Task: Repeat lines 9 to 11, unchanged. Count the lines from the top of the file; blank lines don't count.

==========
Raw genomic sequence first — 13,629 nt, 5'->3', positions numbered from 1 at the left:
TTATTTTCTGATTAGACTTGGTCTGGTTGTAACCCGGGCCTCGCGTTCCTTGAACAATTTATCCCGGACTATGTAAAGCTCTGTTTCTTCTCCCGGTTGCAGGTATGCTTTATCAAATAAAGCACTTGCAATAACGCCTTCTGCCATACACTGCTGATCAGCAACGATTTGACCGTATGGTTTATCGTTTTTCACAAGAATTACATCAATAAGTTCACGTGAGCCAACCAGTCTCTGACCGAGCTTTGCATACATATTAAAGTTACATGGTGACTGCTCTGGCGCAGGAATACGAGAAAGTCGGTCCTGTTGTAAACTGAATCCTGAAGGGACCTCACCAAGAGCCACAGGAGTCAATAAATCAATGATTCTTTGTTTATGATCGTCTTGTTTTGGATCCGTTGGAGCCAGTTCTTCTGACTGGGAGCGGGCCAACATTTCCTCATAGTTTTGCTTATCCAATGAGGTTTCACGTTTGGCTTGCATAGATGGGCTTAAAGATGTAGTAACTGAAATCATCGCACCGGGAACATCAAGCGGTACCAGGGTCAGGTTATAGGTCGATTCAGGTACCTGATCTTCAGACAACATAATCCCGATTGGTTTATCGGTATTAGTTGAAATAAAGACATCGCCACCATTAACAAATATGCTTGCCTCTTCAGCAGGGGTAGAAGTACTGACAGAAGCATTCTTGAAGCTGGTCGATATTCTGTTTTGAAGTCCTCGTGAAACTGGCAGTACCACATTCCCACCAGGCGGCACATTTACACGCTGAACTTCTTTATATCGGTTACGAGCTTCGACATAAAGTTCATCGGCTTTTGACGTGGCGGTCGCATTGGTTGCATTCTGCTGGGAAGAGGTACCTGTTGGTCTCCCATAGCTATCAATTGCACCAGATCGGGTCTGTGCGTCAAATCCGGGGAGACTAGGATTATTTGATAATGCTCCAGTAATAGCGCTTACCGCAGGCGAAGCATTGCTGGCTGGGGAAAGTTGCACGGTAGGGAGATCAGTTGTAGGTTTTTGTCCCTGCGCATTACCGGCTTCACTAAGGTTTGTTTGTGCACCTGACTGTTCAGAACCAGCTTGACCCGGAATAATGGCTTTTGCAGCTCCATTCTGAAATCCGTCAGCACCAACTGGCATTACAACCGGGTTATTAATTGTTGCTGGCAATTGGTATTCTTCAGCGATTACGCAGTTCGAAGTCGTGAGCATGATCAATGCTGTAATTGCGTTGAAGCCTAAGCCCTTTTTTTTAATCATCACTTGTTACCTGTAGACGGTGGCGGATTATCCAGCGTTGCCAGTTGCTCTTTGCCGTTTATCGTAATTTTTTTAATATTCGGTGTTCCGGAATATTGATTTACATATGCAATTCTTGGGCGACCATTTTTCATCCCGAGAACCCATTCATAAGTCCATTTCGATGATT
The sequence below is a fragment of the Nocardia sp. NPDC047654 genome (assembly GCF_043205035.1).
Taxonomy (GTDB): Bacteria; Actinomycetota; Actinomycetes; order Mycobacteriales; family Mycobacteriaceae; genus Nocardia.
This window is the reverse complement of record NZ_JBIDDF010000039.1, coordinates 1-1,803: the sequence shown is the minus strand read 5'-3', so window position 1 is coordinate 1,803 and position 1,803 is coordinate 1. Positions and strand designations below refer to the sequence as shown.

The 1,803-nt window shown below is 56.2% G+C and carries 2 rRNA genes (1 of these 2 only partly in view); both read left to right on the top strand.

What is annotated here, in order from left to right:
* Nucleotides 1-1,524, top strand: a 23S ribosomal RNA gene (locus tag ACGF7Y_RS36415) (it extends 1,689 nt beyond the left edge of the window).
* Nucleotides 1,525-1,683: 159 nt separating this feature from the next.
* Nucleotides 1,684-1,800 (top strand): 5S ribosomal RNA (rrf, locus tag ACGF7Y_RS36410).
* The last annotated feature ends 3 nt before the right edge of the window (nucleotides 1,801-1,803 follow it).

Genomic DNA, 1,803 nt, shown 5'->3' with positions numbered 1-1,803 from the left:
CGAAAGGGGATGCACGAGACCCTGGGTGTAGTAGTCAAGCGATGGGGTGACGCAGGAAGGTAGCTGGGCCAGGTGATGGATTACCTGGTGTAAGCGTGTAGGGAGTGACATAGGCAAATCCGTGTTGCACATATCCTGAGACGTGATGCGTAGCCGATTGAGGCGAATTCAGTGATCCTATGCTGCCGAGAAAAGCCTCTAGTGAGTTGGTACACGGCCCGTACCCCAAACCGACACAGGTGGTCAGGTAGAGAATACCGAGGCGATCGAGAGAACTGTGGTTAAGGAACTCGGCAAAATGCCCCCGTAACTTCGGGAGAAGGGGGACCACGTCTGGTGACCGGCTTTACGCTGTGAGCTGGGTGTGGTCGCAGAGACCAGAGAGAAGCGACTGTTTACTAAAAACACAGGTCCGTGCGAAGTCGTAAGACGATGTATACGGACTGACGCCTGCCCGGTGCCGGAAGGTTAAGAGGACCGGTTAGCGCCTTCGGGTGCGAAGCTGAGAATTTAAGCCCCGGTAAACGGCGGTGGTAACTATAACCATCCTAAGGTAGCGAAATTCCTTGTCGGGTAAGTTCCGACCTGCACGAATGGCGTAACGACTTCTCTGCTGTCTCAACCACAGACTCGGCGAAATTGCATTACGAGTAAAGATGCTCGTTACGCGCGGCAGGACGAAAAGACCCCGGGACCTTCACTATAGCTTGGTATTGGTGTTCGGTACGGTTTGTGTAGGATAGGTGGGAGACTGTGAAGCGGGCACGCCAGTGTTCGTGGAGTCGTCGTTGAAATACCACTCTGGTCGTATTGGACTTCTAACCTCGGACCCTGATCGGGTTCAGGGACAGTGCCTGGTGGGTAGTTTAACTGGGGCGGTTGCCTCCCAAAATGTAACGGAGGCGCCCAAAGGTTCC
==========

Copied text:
* Nucleotides 1,525-1,683: 159 nt separating this feature from the next.
* Nucleotides 1,684-1,800 (top strand): 5S ribosomal RNA (rrf, locus tag ACGF7Y_RS36410).
* The last annotated feature ends 3 nt before the right edge of the window (nucleotides 1,801-1,803 follow it).